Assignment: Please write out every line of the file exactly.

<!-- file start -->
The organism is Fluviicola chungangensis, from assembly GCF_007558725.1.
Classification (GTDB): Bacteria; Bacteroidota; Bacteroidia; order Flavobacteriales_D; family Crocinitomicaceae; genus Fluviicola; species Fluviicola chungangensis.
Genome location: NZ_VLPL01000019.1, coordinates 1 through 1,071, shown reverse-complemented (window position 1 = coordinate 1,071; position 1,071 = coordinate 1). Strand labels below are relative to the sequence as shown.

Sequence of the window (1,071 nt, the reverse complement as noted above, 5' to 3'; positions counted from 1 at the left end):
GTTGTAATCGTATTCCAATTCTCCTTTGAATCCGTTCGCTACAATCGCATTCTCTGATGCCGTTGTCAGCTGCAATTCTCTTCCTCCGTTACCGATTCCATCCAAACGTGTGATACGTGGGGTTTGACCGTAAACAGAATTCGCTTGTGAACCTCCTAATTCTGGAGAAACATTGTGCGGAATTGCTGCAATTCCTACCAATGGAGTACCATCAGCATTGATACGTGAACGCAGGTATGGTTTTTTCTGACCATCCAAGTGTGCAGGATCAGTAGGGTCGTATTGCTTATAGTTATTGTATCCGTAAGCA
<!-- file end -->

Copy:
The organism is Fluviicola chungangensis, from assembly GCF_007558725.1.
Classification (GTDB): Bacteria; Bacteroidota; Bacteroidia; order Flavobacteriales_D; family Crocinitomicaceae; genus Fluviicola; species Fluviicola chungangensis.
Genome location: NZ_VLPL01000019.1, coordinates 1 through 1,071, shown reverse-complemented (window position 1 = coordinate 1,071; position 1,071 = coordinate 1). Strand labels below are relative to the sequence as shown.

Sequence of the window (1,071 nt, the reverse complement as noted above, 5' to 3'; positions counted from 1 at the left end):
GTTGTAATCGTATTCCAATTCTCCTTTGAATCCGTTCGCTACAATCGCATTCTCTGATGCCGTTGTCAGCTGCAATTCTCTTCCTCCGTTACCGATTCCATCCAAACGTGTGATACGTGGGGTTTGACCGTAAACAGAATTCGCTTGTGAACCTCCTAATTCTGGAGAAACATTGTGCGGAATTGCTGCAATTCCTACCAATGGAGTACCATCAGCATTGATACGTGAACGCAGGTATGGTTTTTTCTGACCATCCAAGTGTGCAGGATCAGTAGGGTCGTATTGCTTATAGTTATTGTATCCGTAAGCA